Joan of Arc Equestrian Statue - Atlas Obscura

Joan of Arc Equestrian Statue

The only female equestrian statue in Washington, D.C. is a 15th-century French heroine. 

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Walking or driving around Washington, D.C., you will find many statues of historical figures proudly perched atop their noble steeds. Despite their numbers, you’ll only find one woman among their ranks: Joan of Arc.

The Christian saint and heroine of the Hundred Years’ War between medieval England and France, who was brutally burned at the stake for heresy as a teenager, might be an unlikely figure to find in the United States’ capital city, but she has become of fixture for Washingtonians for more than a century. Erected in 1922, the statue of Joan is a copy of the original statue at the Reims Cathedral. The casting of the monument was supervised by the Ministre des Beaux-Arts in Paris.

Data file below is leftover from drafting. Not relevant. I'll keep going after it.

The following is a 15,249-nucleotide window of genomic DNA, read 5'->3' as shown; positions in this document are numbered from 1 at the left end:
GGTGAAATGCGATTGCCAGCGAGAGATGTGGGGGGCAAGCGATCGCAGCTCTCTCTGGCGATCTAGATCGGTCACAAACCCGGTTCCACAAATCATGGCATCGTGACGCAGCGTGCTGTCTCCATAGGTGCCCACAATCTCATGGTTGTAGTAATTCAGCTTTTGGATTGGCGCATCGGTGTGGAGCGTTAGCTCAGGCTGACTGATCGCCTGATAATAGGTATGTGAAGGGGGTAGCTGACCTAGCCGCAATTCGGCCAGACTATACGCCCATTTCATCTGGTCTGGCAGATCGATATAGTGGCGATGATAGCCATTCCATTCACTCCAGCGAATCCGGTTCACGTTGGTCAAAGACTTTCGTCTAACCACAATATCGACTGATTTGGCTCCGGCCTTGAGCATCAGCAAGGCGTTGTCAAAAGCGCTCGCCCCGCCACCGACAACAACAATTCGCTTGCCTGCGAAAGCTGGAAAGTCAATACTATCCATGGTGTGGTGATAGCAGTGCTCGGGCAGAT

The statue sits on a stone base on the elevated, north portion of Malcolm X Park (also known as Meridian Hill Park) in the northwest quarter of D.C. Joan was a gift from the Society of French Women in Exile in New York.

During the 100-plus years that she has been watching over the D.C. skyline, Joan has lost and regained her sword, donned funny hats, and played host to the park’s weekly drum circle sessions.

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